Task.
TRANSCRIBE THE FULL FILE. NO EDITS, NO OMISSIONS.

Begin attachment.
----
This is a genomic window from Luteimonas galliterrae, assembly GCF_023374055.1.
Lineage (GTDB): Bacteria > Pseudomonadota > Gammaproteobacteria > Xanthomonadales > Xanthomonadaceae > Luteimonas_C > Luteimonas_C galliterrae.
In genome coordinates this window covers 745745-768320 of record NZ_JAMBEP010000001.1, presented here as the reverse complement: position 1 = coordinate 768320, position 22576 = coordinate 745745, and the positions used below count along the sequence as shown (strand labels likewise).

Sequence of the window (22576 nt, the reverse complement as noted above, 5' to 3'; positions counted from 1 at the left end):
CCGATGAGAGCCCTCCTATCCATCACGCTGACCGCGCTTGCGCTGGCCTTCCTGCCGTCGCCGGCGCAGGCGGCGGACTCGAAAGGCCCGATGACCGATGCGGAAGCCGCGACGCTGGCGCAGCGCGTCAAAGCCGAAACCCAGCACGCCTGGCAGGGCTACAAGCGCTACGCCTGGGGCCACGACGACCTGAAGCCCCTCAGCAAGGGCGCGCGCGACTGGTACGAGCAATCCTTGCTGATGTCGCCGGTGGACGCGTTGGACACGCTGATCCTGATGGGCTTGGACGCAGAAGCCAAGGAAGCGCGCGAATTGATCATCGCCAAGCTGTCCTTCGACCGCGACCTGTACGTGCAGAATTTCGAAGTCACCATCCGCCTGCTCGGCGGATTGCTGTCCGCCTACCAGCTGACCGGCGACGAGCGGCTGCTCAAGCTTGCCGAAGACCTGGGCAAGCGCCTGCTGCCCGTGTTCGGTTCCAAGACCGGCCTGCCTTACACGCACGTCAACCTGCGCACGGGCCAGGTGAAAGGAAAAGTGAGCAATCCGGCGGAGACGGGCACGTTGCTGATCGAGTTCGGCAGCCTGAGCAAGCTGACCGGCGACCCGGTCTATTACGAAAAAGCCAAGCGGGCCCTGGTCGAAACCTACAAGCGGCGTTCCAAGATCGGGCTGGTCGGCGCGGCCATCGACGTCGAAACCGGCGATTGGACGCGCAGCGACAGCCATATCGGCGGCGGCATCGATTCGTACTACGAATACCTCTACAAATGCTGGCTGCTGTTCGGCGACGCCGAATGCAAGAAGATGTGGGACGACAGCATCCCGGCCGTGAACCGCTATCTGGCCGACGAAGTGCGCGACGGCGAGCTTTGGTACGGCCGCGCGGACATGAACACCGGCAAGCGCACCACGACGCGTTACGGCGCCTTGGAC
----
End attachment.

This is a genomic window from Luteimonas galliterrae, assembly GCF_023374055.1.
Lineage (GTDB): Bacteria > Pseudomonadota > Gammaproteobacteria > Xanthomonadales > Xanthomonadaceae > Luteimonas_C > Luteimonas_C galliterrae.
In genome coordinates this window covers 745745-768320 of record NZ_JAMBEP010000001.1, presented here as the reverse complement: position 1 = coordinate 768320, position 22576 = coordinate 745745, and the positions used below count along the sequence as shown (strand labels likewise).

Sequence of the window (22576 nt, the reverse complement as noted above, 5' to 3'; positions counted from 1 at the left end):
CCGATGAGAGCCCTCCTATCCATCACGCTGACCGCGCTTGCGCTGGCCTTCCTGCCGTCGCCGGCGCAGGCGGCGGACTCGAAAGGCCCGATGACCGATGCGGAAGCCGCGACGCTGGCGCAGCGCGTCAAAGCCGAAACCCAGCACGCCTGGCAGGGCTACAAGCGCTACGCCTGGGGCCACGACGACCTGAAGCCCCTCAGCAAGGGCGCGCGCGACTGGTACGAGCAATCCTTGCTGATGTCGCCGGTGGACGCGTTGGACACGCTGATCCTGATGGGCTTGGACGCAGAAGCCAAGGAAGCGCGCGAATTGATCATCGCCAAGCTGTCCTTCGACCGCGACCTGTACGTGCAGAATTTCGAAGTCACCATCCGCCTGCTCGGCGGATTGCTGTCCGCCTACCAGCTGACCGGCGACGAGCGGCTGCTCAAGCTTGCCGAAGACCTGGGCAAGCGCCTGCTGCCCGTGTTCGGTTCCAAGACCGGCCTGCCTTACACGCACGTCAACCTGCGCACGGGCCAGGTGAAAGGAAAAGTGAGCAATCCGGCGGAGACGGGCACGTTGCTGATCGAGTTCGGCAGCCTGAGCAAGCTGACCGGCGACCCGGTCTATTACGAAAAAGCCAAGCGGGCCCTGGTCGAAACCTACAAGCGGCGTTCCAAGATCGGGCTGGTCGGCGCGGCCATCGACGTCGAAACCGGCGATTGGACGCGCAGCGACAGCCATATCGGCGGCGGCATCGATTCGTACTACGAATACCTCTACAAATGCTGGCTGCTGTTCGGCGACGCCGAATGCAAGAAGATGTGGGACGACAGCATCCCGGCCGTGAACCGCTATCTGGCCGACGAAGTGCGCGACGGCGAGCTTTGGTACGGCCGCGCGGACATGAACACCGGCAAGCGCACCACGACGCGTTACGGCGCCTTGGAC